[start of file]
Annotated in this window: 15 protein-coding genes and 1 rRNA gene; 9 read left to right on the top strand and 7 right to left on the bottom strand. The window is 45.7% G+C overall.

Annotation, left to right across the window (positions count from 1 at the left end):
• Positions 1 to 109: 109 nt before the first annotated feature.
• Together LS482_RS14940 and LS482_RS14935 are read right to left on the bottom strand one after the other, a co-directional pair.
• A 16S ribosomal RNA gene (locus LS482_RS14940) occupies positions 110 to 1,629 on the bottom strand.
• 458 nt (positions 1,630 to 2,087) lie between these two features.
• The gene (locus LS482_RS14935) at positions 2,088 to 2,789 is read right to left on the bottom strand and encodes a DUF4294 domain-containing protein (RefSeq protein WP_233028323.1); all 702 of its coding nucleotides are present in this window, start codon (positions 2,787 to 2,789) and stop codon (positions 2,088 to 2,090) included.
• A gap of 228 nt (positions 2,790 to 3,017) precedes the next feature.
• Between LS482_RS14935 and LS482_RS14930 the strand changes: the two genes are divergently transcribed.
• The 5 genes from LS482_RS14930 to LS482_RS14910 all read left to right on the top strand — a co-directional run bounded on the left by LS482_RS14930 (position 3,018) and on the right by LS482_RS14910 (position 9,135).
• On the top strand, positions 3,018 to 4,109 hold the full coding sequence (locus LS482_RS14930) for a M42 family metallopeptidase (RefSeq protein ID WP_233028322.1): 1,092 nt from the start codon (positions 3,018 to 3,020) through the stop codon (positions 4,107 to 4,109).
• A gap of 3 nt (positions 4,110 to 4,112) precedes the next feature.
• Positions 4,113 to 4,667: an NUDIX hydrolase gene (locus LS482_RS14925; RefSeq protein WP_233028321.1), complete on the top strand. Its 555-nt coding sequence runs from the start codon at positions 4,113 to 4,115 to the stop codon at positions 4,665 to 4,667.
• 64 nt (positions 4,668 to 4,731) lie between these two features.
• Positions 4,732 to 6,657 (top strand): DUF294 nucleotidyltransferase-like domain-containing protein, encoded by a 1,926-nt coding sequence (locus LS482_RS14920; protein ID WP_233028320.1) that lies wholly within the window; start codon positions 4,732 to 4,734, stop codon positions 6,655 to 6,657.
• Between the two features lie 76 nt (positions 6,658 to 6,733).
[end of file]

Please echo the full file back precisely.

Annotated in this window: 15 protein-coding genes and 1 rRNA gene; 9 read left to right on the top strand and 7 right to left on the bottom strand. The window is 45.7% G+C overall.

Annotation, left to right across the window (positions count from 1 at the left end):
• Positions 1 to 109: 109 nt before the first annotated feature.
• Together LS482_RS14940 and LS482_RS14935 are read right to left on the bottom strand one after the other, a co-directional pair.
• A 16S ribosomal RNA gene (locus LS482_RS14940) occupies positions 110 to 1,629 on the bottom strand.
• 458 nt (positions 1,630 to 2,087) lie between these two features.
• The gene (locus LS482_RS14935) at positions 2,088 to 2,789 is read right to left on the bottom strand and encodes a DUF4294 domain-containing protein (RefSeq protein WP_233028323.1); all 702 of its coding nucleotides are present in this window, start codon (positions 2,787 to 2,789) and stop codon (positions 2,088 to 2,090) included.
• A gap of 228 nt (positions 2,790 to 3,017) precedes the next feature.
• Between LS482_RS14935 and LS482_RS14930 the strand changes: the two genes are divergently transcribed.
• The 5 genes from LS482_RS14930 to LS482_RS14910 all read left to right on the top strand — a co-directional run bounded on the left by LS482_RS14930 (position 3,018) and on the right by LS482_RS14910 (position 9,135).
• On the top strand, positions 3,018 to 4,109 hold the full coding sequence (locus LS482_RS14930) for a M42 family metallopeptidase (RefSeq protein ID WP_233028322.1): 1,092 nt from the start codon (positions 3,018 to 3,020) through the stop codon (positions 4,107 to 4,109).
• A gap of 3 nt (positions 4,110 to 4,112) precedes the next feature.
• Positions 4,113 to 4,667: an NUDIX hydrolase gene (locus LS482_RS14925; RefSeq protein WP_233028321.1), complete on the top strand. Its 555-nt coding sequence runs from the start codon at positions 4,113 to 4,115 to the stop codon at positions 4,665 to 4,667.
• 64 nt (positions 4,668 to 4,731) lie between these two features.
• Positions 4,732 to 6,657 (top strand): DUF294 nucleotidyltransferase-like domain-containing protein, encoded by a 1,926-nt coding sequence (locus LS482_RS14920; protein ID WP_233028320.1) that lies wholly within the window; start codon positions 4,732 to 4,734, stop codon positions 6,655 to 6,657.
• Between the two features lie 76 nt (positions 6,658 to 6,733).